Most people associate jaundice with newborn babies, but adults can have the condition as well. Jaundice is when the skin and membranes (such as the whites of the eyes) turn a yellowish or a yellow-brown color because too much of the chemical bilirubin is circulating in the blood. In adults, jaundice indicates an underlying medical problem, such as liver damage. Any person displaying signs of jaundice should consult a medical professional as soon as possible.
Biological cause of jaundice
Bilirubin is a waste product that results from the breakdown of hemoglobin. Under normal circumstances, the liver removes bilirubin from the blood. However, jaundice can occur when: 1) there is too much bilirubin for the liver to remove, 2) a defect prevents the liver from properly removing the bilirubin, and 3) the bile duct that allows bilirubin to drain from the liver into the intestines is blocked.
Diseases that cause jaundice
Jaundice in adults is most often caused by diseases or conditions that affect the liver. Typical examples are hepatitis B and C, cirrhosis, and cancer of the liver. Jaundice may also be caused by objects that obstruct the bile ducts, such as a tumor or gallstone. More unusually, jaundice can be caused by substances that have accumulated within the liver cell. For example, the accumulation of iron (hemochromatosis) can result in jaundice, as can the accumulation of copper (Wilson's disease). Certain drugs can also cause jaundice, as some medicines can cause inflammation of the liver or bile duct.
Problems caused by jaundice
In addition to turning the skin yellow, jaundice can cause a person to become very itchy (the medical term is "pruritus"). According to Medicinenet,com, the itching can be so intense that some people will scratch their skin raw, have trouble sleeping and, in rare cases, commit suicide. Mostly, however, the problems associated with jaundice arise from the underlying medical condition causing the jaundice.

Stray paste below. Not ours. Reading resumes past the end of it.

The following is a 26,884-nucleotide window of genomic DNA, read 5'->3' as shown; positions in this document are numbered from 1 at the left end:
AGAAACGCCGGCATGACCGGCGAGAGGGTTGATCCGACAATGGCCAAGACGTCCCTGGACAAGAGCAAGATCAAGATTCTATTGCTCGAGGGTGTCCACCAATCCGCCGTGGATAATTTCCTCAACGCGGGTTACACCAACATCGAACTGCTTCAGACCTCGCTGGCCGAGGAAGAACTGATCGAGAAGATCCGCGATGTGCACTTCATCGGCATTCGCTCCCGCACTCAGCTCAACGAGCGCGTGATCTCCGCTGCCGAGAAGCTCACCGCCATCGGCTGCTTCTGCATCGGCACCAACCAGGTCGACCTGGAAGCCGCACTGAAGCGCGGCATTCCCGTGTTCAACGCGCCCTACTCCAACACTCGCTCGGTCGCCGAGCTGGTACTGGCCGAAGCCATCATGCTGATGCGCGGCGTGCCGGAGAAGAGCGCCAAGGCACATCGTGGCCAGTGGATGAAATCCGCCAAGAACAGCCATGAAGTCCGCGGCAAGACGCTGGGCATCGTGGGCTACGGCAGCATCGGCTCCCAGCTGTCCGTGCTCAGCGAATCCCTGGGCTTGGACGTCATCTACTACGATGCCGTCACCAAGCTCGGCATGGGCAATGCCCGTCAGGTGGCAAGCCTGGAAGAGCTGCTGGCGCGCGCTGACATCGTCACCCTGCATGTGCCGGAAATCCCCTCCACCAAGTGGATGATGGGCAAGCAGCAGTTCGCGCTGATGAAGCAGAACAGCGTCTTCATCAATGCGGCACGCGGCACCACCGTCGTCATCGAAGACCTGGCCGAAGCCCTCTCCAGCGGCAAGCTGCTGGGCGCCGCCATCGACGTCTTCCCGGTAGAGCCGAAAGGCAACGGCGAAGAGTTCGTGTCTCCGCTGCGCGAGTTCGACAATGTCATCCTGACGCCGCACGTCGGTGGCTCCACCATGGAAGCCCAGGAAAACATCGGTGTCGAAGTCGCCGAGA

Jaundice is diagnosed by a physical exam and observation by a doctor. However, equally important to assessing that the patient is suffering from jaundice is determining why the patient is jaundiced. Thus, a doctor will likely order a series of blood tests, including: a "serum bilirubin," which measures the amount of bilirubin in the blood; a "complete blood count" that will give information about the components of the red blood cells, white blood cells and platelets; "Prothrombin time," a test that measures the blood's ability to clot. In addition, a doctor may want to do an ultrasound of the liver to determine whether it is swollen or otherwise abnormal, and/or a biopsy of the liver, where a piece of the liver tissue is surgically removed to be analyzed in a laboratory.
Because jaundice is not a disease but merely a symptom of a disease, treatment varies depending on the underlying condition causing the jaundice. For example, if the jaundice is being caused by a blocked bile duct, the treatment will be to remove the blockage. If medication is causing the liver or bile duct to become inflamed, the patient will be instructed to stop taking the medication.